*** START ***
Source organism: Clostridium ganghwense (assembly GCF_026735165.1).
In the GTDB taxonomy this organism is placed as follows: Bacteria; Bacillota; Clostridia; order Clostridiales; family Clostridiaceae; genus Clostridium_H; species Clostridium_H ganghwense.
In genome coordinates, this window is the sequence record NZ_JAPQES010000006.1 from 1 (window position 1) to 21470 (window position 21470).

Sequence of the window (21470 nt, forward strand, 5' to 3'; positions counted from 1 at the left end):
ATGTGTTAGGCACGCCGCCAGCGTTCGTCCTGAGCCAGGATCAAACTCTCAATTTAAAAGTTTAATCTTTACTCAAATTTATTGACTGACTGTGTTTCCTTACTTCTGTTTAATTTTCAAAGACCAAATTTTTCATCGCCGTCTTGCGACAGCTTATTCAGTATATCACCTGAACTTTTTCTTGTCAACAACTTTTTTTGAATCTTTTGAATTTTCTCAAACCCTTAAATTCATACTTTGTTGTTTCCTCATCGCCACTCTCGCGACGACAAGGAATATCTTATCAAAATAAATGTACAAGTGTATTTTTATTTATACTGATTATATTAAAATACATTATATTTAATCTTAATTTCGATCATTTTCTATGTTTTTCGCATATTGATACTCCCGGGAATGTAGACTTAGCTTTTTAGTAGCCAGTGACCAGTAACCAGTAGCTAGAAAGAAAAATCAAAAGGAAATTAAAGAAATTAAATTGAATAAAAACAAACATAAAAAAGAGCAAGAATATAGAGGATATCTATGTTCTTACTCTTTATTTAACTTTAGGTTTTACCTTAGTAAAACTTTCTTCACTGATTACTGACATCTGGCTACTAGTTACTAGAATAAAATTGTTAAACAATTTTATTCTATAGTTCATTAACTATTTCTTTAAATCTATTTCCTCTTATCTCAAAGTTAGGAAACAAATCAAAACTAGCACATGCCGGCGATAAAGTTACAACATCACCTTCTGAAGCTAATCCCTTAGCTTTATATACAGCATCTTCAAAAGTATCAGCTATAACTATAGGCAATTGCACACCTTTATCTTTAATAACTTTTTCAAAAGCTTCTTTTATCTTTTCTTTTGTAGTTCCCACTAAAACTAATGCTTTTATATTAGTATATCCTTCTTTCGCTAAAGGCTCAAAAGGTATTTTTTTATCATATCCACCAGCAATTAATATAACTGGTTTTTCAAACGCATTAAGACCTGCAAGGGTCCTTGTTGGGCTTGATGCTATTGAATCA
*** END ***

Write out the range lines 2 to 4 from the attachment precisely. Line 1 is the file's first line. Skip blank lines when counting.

In the GTDB taxonomy this organism is placed as follows: Bacteria; Bacillota; Clostridia; order Clostridiales; family Clostridiaceae; genus Clostridium_H; species Clostridium_H ganghwense.
In genome coordinates, this window is the sequence record NZ_JAPQES010000006.1 from 1 (window position 1) to 21470 (window position 21470).

Sequence of the window (21470 nt, forward strand, 5' to 3'; positions counted from 1 at the left end):